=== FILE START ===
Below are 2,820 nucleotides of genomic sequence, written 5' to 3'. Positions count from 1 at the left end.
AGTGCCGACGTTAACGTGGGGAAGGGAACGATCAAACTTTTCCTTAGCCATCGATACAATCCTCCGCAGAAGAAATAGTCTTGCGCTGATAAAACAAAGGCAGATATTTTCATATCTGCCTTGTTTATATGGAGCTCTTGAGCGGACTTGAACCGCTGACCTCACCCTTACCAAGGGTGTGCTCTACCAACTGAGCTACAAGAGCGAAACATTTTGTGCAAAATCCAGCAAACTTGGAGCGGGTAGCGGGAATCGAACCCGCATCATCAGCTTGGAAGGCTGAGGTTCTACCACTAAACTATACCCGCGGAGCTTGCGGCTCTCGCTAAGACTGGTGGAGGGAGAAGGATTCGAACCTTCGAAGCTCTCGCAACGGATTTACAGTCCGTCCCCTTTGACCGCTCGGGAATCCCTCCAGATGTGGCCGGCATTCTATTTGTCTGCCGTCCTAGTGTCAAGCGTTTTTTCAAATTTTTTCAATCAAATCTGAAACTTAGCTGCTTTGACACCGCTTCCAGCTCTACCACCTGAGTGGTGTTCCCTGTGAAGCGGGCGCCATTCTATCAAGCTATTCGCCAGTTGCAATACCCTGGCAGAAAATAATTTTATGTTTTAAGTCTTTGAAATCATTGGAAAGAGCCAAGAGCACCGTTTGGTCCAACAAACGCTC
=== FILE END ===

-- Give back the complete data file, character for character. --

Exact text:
Below are 2,820 nucleotides of genomic sequence, written 5' to 3'. Positions count from 1 at the left end.
AGTGCCGACGTTAACGTGGGGAAGGGAACGATCAAACTTTTCCTTAGCCATCGATACAATCCTCCGCAGAAGAAATAGTCTTGCGCTGATAAAACAAAGGCAGATATTTTCATATCTGCCTTGTTTATATGGAGCTCTTGAGCGGACTTGAACCGCTGACCTCACCCTTACCAAGGGTGTGCTCTACCAACTGAGCTACAAGAGCGAAACATTTTGTGCAAAATCCAGCAAACTTGGAGCGGGTAGCGGGAATCGAACCCGCATCATCAGCTTGGAAGGCTGAGGTTCTACCACTAAACTATACCCGCGGAGCTTGCGGCTCTCGCTAAGACTGGTGGAGGGAGAAGGATTCGAACCTTCGAAGCTCTCGCAACGGATTTACAGTCCGTCCCCTTTGACCGCTCGGGAATCCCTCCAGATGTGGCCGGCATTCTATTTGTCTGCCGTCCTAGTGTCAAGCGTTTTTTCAAATTTTTTCAATCAAATCTGAAACTTAGCTGCTTTGACACCGCTTCCAGCTCTACCACCTGAGTGGTGTTCCCTGTGAAGCGGGCGCCATTCTATCAAGCTATTCGCCAGTTGCAATACCCTGGCAGAAAATAATTTTATGTTTTAAGTCTTTGAAATCATTGGAAAGAGCCAAGAGCACCGTTTGGTCCAACAAACGCTC